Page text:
We have just published Marcia J. Ghidina’s article “Finding God in Grain: Crop Circles, Rationality, and the Construction of Spiritual Experience” on Early View of Symbolic interaction. Ghidina explores how “believers define crop circles as spiritual using subjective and normative rationality”
SSSI members can download Ghidina’s article by clicking the image below. To join SSSI and subscribe to Symbolic Interaction from $31 (£23) please click HERE.
“Robert G. Dunn’s Toward a Pragmatist Sociology demonstrates John Dewey’s influence on sociological imagination, arguing that a synthesis of Deweyan and Millsian social science could regain cultural relevance for sociology.” We have published J.L. Johnson’s review on Early view.
SSSI members can download JL Johnson’s review by clicking the image below. To join SSSI and subscribe to Symbolic Interaction from $31 (£23) please click HERE.
We have just published Emily Hofstetter and Jessica Robles article “Manipulation in Board Game Interactions: Being a Sporting Player” on Early View of the journal. The authors use an approach used across symbolic interactionism, discursive psychology and conversation and analysis to reveal how players negotiate what is acceptable manipulation in board games. The paper comes with a wonderful video abstract.
SSSI members can download Hofstetter and Robles article by clicking the image below. To join SSSI and subscribe to Symbolic Interaction from $31 (£23) please click HERE.
The environment is often discussed in macrosociological terms. Bradley H. Brewster and Antony Puddephatt’s edited collection “Microsociological Perspectives for Environmental Sociology” “demonstrates how micro‐perspectives address matters previously within the domain of macro‐analytic research, and how such analysis can inform theory and politics—a welcome contribution to environmental sociology.”
SSSI members can download Jeffrey Nash’s review by clicking the image below. To join SSSI and subscribe to Symbolic Interaction from $31 (£23) please click HERE.
There is plenty of interest in music and music related topics within interactionist sociology. Save for the large amount of research articles and book reviews in Symbolic Interaction we have the SSSI Music blog where J Sumerau and others explore music with an interactionist lens. Whilst music is largely seen in the context of culture and leisure as well as occasionally in the context of work there is a growing interest in the relationship between music and wellbeing. With regard to this latter discussion Lee Blackstone (SUNY Old Westbury) who recently published “The Aural and Moral Idylls of “Englishness” and Folk Music” in Symbolic Interaction“, has reviewed three books for our journal, “Sounding out Music and Health: Transforming Selfhood and Social Life through Musicking”:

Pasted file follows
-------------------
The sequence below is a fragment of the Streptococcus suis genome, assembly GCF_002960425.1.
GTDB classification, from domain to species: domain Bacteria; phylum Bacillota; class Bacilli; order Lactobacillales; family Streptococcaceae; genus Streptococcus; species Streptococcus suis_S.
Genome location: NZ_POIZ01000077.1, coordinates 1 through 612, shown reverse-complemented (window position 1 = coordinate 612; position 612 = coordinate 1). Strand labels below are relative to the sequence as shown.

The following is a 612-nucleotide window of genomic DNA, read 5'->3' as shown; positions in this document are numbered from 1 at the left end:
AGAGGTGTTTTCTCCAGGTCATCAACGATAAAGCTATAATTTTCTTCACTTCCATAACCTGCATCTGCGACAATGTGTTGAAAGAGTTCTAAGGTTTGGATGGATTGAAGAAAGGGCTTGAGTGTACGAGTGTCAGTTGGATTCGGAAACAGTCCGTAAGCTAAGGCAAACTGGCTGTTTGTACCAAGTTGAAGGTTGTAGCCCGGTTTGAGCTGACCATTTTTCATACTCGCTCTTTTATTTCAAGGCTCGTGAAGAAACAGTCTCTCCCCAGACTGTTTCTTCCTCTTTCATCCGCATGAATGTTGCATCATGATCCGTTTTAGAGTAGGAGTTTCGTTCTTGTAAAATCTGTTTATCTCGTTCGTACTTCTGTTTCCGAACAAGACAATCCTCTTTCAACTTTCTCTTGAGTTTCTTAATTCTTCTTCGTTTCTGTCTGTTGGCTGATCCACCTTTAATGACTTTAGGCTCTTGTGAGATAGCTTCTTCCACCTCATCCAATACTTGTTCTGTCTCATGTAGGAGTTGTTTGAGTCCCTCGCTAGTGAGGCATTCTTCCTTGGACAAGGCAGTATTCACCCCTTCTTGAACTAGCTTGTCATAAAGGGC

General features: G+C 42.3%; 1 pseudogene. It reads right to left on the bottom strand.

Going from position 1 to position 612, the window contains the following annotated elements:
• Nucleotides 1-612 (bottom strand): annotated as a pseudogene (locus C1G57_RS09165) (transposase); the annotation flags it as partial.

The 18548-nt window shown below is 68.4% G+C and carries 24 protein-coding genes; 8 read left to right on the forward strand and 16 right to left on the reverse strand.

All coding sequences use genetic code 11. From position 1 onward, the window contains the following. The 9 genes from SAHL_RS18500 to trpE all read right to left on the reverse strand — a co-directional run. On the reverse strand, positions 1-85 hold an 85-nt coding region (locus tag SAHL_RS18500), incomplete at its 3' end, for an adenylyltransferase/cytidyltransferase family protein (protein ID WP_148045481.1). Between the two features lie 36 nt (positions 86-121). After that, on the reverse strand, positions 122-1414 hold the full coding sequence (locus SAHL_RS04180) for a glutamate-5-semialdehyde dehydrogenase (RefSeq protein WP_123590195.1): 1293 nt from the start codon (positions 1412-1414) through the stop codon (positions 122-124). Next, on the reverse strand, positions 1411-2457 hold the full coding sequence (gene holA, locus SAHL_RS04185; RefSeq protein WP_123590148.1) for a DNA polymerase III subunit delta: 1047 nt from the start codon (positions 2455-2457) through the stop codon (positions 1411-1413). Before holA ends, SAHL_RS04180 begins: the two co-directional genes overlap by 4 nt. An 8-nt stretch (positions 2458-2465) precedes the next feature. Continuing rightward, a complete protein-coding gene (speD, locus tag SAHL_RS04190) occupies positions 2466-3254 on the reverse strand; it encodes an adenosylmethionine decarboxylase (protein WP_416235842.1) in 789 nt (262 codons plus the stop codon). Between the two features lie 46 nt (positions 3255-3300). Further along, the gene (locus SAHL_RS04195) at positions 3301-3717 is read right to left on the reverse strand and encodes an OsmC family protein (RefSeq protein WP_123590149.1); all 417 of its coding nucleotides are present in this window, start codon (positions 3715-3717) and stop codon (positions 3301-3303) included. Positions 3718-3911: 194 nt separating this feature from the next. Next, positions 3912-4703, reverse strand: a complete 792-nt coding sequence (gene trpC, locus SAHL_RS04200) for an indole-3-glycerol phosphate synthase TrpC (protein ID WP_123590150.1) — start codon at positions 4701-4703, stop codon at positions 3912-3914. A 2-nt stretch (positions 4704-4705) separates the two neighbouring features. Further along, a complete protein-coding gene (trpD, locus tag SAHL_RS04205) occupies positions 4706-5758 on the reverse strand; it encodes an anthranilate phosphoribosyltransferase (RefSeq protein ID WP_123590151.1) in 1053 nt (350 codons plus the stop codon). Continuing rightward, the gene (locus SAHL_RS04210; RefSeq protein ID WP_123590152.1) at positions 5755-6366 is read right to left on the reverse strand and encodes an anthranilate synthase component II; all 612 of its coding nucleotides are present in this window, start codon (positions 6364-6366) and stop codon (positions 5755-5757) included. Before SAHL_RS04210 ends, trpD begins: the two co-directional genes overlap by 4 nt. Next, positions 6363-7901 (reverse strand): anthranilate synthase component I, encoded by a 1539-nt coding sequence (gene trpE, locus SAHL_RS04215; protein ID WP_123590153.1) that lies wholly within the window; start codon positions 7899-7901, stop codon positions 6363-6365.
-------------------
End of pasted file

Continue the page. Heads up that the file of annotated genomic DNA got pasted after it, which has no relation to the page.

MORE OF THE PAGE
Music Asylums: Wellbeing Through Music in Everyday Life. By Tia DeNora (Routledge, 2016)
How Music Helps in Music Therapy and Everyday Life. By Gary Ansdell (Routledge, 2016)
Musical Pathways inRecovery: Community Music Therapy and Mental Wellbeing. By Gary Ansdell and Tia DeNora, with Sarah Wilson (Routledge, 2016)
Blackstone writes that the “arc of the trilogy reinforces the notion that music may lead to momentous change—not necessarily in some mystical fashion, but rather in the here-and-now of lived experience”, and then asks “how does music lend itself to transformative moments, not only in a therapeutic environment, but also in everyday life?”. Whilst the three books do not take an explicitly interactionist perspective Blackstone manages to show not only how their overarching themes relate to (symbolic) interactionism, but also to argue that an “immersion into an ecological approach toward health and wellness provides a broader analytical palette to evaluate the interrelationship between the construction of individual selves and social life.”
SSSI members can download Lee Blackstone’s review by clicking the image below. To join SSSI and subscribe to Symbolic Interaction from $31 (£23) please click HERE.
We have just published J Sumerau’s review of Jooyoung Lee’s book “Blowin’ Up: Rap Dreams in South Central”. Sumerau who has written a number of reviews and articles for our journal says that “with this book Lee both offers a rich, ethnographic portrait of a fascinating case at the intersection of music, race/class/gender, and emerging adulthood. At the same time, though, he also utilizes this case to outline two concepts that may be incredibly useful for researchers in the ongoing pursuit of greater understanding of the actions, beliefs, feelings, and experiences of people from varied marginalized backgrounds and social locations.”
SSSI members can download J Sumerau’s review by clicking the image below. To join SSSI and subscribe to Symbolic Interaction from $31 (£23) please click HERE.